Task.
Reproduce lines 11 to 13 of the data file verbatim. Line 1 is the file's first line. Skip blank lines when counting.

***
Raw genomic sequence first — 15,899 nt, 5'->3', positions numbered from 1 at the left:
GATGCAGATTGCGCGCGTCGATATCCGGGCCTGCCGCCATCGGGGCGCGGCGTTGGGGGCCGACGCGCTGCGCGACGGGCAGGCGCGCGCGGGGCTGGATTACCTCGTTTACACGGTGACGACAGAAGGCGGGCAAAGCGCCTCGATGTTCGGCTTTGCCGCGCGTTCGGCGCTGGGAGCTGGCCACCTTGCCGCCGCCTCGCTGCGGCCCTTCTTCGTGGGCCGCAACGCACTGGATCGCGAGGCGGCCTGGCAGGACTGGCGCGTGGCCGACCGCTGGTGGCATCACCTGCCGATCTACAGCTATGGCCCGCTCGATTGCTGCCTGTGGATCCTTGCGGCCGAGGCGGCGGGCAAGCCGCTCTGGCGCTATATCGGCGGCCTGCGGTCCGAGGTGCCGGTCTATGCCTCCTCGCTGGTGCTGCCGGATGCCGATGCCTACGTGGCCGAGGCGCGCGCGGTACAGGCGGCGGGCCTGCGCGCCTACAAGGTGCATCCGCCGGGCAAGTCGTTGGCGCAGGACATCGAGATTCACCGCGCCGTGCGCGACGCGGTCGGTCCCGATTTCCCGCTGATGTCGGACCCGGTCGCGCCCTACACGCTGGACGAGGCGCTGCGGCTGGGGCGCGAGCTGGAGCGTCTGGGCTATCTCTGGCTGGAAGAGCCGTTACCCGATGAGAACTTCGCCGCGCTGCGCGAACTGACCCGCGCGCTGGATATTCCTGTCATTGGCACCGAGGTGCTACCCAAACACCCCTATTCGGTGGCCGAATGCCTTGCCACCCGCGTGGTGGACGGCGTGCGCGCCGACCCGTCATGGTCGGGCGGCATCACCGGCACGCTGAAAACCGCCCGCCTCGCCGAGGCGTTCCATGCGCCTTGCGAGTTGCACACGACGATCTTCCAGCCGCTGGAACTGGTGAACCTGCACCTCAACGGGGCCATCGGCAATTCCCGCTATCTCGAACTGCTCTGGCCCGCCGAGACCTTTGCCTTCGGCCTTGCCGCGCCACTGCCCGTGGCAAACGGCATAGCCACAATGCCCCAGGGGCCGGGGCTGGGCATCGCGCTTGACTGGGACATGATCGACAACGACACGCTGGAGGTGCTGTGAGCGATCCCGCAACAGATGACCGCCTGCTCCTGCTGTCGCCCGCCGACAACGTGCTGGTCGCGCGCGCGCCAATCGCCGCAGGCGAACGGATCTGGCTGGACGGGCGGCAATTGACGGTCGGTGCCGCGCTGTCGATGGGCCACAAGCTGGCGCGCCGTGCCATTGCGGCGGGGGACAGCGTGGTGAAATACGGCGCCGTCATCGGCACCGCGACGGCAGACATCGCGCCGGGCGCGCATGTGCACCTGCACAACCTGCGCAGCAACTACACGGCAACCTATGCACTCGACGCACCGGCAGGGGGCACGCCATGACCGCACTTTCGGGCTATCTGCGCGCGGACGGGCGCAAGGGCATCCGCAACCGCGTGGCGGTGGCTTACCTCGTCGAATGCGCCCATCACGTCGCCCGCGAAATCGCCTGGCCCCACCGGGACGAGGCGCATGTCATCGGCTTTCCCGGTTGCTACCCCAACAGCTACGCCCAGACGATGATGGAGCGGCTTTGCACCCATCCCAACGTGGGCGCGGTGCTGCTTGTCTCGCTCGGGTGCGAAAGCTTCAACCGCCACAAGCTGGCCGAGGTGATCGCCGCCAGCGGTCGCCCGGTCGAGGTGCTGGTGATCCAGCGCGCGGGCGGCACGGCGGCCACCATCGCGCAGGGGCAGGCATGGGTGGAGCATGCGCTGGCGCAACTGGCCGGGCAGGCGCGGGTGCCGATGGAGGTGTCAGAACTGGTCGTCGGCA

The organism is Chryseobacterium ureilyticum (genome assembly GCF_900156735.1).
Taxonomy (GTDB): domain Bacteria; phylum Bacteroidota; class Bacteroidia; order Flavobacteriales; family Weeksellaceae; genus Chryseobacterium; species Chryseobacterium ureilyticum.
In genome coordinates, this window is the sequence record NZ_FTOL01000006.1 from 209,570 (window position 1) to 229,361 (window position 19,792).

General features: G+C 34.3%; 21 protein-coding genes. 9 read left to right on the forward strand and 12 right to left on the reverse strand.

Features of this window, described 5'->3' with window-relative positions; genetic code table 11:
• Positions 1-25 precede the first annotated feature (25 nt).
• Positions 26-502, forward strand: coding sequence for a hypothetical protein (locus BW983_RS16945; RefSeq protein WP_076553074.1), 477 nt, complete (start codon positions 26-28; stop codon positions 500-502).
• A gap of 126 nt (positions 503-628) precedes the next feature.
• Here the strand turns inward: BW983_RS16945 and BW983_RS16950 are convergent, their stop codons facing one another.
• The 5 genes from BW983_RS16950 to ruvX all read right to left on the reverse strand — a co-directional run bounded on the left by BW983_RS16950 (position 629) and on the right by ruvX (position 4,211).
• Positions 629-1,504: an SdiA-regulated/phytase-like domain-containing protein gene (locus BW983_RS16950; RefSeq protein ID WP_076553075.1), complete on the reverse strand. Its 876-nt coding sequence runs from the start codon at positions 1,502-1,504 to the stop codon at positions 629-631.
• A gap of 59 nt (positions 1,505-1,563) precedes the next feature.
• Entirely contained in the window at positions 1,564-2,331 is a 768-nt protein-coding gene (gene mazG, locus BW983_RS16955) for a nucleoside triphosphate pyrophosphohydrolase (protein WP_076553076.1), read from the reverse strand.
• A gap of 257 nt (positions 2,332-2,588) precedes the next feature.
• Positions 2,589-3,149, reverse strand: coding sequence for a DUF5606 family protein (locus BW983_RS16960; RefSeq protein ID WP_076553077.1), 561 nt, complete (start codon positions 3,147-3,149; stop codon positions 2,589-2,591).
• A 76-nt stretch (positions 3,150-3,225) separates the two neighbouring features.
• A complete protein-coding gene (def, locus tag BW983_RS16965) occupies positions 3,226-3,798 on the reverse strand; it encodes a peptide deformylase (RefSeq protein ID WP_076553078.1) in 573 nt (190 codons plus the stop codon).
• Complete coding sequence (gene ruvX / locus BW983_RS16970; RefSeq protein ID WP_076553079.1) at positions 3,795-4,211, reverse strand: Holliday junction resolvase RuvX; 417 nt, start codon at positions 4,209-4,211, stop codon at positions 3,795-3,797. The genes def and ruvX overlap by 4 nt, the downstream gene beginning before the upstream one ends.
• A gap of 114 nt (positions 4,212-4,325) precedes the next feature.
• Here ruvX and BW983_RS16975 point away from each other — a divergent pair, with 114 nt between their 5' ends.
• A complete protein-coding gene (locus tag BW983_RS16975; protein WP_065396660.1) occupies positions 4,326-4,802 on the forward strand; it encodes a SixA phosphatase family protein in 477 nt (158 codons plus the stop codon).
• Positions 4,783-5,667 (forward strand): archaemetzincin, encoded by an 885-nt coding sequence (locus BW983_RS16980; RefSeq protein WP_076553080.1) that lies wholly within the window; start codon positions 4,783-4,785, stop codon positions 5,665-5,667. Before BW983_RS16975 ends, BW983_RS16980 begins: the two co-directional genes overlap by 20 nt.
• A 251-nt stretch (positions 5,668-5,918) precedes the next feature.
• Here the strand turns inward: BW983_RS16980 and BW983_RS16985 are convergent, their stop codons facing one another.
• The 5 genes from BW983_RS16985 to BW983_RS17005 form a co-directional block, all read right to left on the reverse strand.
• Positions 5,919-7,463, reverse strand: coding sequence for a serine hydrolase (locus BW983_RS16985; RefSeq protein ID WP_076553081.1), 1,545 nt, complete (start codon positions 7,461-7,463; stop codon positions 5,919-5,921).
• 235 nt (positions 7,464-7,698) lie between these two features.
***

• Here the strand turns inward: BW983_RS16945 and BW983_RS16950 are convergent, their stop codons facing one another.
• The 5 genes from BW983_RS16950 to ruvX all read right to left on the reverse strand — a co-directional run bounded on the left by BW983_RS16950 (position 629) and on the right by ruvX (position 4,211).
• Positions 629-1,504: an SdiA-regulated/phytase-like domain-containing protein gene (locus BW983_RS16950; RefSeq protein ID WP_076553075.1), complete on the reverse strand. Its 876-nt coding sequence runs from the start codon at positions 1,502-1,504 to the stop codon at positions 629-631.